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Palate Food + Wine

lotta_cox Jul 18, 2009 06:55 AM

Palate Food + Wine
933 S Brand Blvd
Glendale, CA 91204-2107
(818) 662-9463
http://www.palatefoodwine.com/

Food people, neighborhood people, bloggers, newspapers and magazines have all been going on and on and on about Palate Food + Wine since the day they opened their doors about a year ago. I went once with a good friend, sat at the bar and had such piss poor service it took me nearly a year to bring myself to go back despite the fact that it is in my neighborhood, I eat out constantly, and blog about eating like I have verbal diarrhea. You would think I would have given it a second shot. Well, I finally did this week, and what a difference a year makes. The food was delicious, the service was excellent (at times maybe too excellent) and even the people sitting next to us contributed to upleveling our enjoyment.

Supper started off a little slow with one of the busser/support personel bringing us a delicious plate of wheat bread with radish, sea salt and herb garnished butter. The butter was amazing on its own. It would be great spread over the bread while laying on a red checked blanket under a tree in the park drinking a nice cold rose from stemless glassware. The butter is housemade and has an almost cheesey quality.

After a little bit our server arrived and gave us "the speech". How long Palate has been open, explaining the progressive nature of the plates on the menu in size and complexity, the chef's pedigree, upcoming events, the wine list, restaurant philosophy and so forth. Honestly, it was a little exhaustive, in my opinion. Certainly no fault of the server, I am sure it is a standard shpiel. But it kinda wore me out. Bring me some wine before I have to listen to anyone else talk. And that last bit is all me and my job, the majority of which is spent hearing people out patiently. And it is the middle of a busy summer, in the middle of a busy week. I could happily not talk nor listen to talk for several days straight at this point. Things got better after the wine came.

One side of the menu contains an entire selection of pickled veg. We ordered pickled cauliflower, which was a little on the sweet side but nice. The pickling did not overtake the integrity of the fresh cauliflower taste. We also ordered pickled cucumbers. Elsewhere, we simply call these pickles. I love that these, like the cauliflower, were only slightly pickled. Lots of fresh cucumberey flavors popping through the vinegar and herbs.

We both ordered a potted meat. I tried the lamb. It was very good, although the curing process seemed to take over the flavors of the lamb. Don't get me wrong, it tasted good and the texture was marvelous, but it was not particularly lamby. If I had to guess, I would have said the meat in question was pork. However, I enjoyed both the format of the presentation and the meat itself. D's potted meat was shrimps, and they were fantastic. Shrimpy without being fishy, light textured, a hair creamy. I want this again. Planning to go again at the end of the month for the Cirque du Fromage, I may also order the potted shrimps. Just lovely.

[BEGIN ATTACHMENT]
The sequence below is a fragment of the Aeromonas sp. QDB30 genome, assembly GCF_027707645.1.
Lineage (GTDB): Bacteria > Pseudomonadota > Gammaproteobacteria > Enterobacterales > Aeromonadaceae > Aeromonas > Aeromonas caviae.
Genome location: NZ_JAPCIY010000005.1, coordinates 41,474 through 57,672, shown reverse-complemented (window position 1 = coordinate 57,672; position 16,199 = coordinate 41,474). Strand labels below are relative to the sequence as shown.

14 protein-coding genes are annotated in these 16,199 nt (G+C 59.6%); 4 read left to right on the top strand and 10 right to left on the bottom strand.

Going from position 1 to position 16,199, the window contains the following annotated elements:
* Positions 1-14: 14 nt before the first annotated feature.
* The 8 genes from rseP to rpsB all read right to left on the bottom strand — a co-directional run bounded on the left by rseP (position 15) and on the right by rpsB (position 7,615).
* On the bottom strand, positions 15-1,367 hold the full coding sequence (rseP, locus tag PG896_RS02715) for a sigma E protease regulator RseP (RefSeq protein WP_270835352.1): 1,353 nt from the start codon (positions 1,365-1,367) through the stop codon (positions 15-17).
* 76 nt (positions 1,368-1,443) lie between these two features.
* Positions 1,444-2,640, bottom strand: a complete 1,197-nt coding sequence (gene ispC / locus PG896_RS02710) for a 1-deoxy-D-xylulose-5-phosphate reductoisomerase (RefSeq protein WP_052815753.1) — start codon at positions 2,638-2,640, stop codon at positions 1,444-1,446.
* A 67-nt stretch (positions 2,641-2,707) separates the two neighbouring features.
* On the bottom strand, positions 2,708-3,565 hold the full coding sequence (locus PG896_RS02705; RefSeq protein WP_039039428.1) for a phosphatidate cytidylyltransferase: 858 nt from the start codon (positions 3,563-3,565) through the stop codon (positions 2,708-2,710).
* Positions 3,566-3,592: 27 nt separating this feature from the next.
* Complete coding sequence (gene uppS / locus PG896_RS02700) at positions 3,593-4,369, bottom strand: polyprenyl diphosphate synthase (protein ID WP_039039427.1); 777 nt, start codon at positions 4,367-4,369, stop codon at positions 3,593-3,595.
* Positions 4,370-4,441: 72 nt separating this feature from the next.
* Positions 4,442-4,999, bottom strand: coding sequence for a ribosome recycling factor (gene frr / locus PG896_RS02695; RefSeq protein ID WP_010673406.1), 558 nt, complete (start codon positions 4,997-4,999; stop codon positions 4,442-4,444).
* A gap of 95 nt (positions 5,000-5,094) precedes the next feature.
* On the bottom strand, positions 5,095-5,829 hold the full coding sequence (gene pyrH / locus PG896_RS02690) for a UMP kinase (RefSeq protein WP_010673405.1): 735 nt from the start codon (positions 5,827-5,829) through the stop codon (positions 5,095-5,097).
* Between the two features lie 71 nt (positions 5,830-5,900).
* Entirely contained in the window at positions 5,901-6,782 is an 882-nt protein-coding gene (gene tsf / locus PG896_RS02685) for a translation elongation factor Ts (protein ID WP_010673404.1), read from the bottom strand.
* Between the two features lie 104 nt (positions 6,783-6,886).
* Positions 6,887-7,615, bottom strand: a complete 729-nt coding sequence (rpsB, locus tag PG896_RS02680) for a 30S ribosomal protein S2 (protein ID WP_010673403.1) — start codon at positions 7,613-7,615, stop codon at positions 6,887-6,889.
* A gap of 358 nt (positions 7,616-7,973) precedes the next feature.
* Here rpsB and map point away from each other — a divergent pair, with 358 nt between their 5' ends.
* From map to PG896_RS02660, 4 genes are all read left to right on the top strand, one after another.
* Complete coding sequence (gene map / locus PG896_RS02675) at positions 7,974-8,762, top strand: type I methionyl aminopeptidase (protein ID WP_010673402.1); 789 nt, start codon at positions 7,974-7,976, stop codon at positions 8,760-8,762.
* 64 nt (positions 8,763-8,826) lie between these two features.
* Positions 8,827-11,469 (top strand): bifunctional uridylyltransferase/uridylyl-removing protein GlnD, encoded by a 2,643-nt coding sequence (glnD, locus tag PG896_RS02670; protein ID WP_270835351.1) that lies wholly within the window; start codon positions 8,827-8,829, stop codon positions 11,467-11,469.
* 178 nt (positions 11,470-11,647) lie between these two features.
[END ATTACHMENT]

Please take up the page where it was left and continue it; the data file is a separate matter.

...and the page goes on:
For a main course, I ate this beautiful and generous arugula salad with summer stone fruit (peaches), haricots verts, red onion and hazelnuts. It was maybe a hair too liberally dressed but the dressing was light in flavor and I could feel the ever so slight crunch of sea salt all the way through.

For a main course, D ordered local halibut with baby artichokes and dragon beans. The halibut, as one would expect, was firm and meaty and the accompanying veg were the perffect foil for its meaty texture and light taste. The dish was delicious, light and summery. What the hades is a dragon bean? The Wise Geek says,

"The dragon tongue bean was first raised in the Netherlands, when farmers began to experiment with bean varietals looking for a sweet, waxy bean. The snap beans take around two months to mature, while the shell beans require an extra month or two to fully develop and dry on the vine. People who want to grow dragon tongue beans should plan on finding a sunny spot in the garden and working the soil with lots of compost and mulch to make it congenial for beans. Space the plants well apart so that they have room to grow, and keep them moist but not saturated in water."

A little later we headed into the back wine bar. Knowing there was a retail space somewhere in the back nohow informed me this was a beautimous earthy wine bar with food and whatnot.I sampled a summertime appropriate Torrontes, light and a little more tart than I typically expect from a Torrontes.

review with pics: http://foodshethought.blogspot.com/20...

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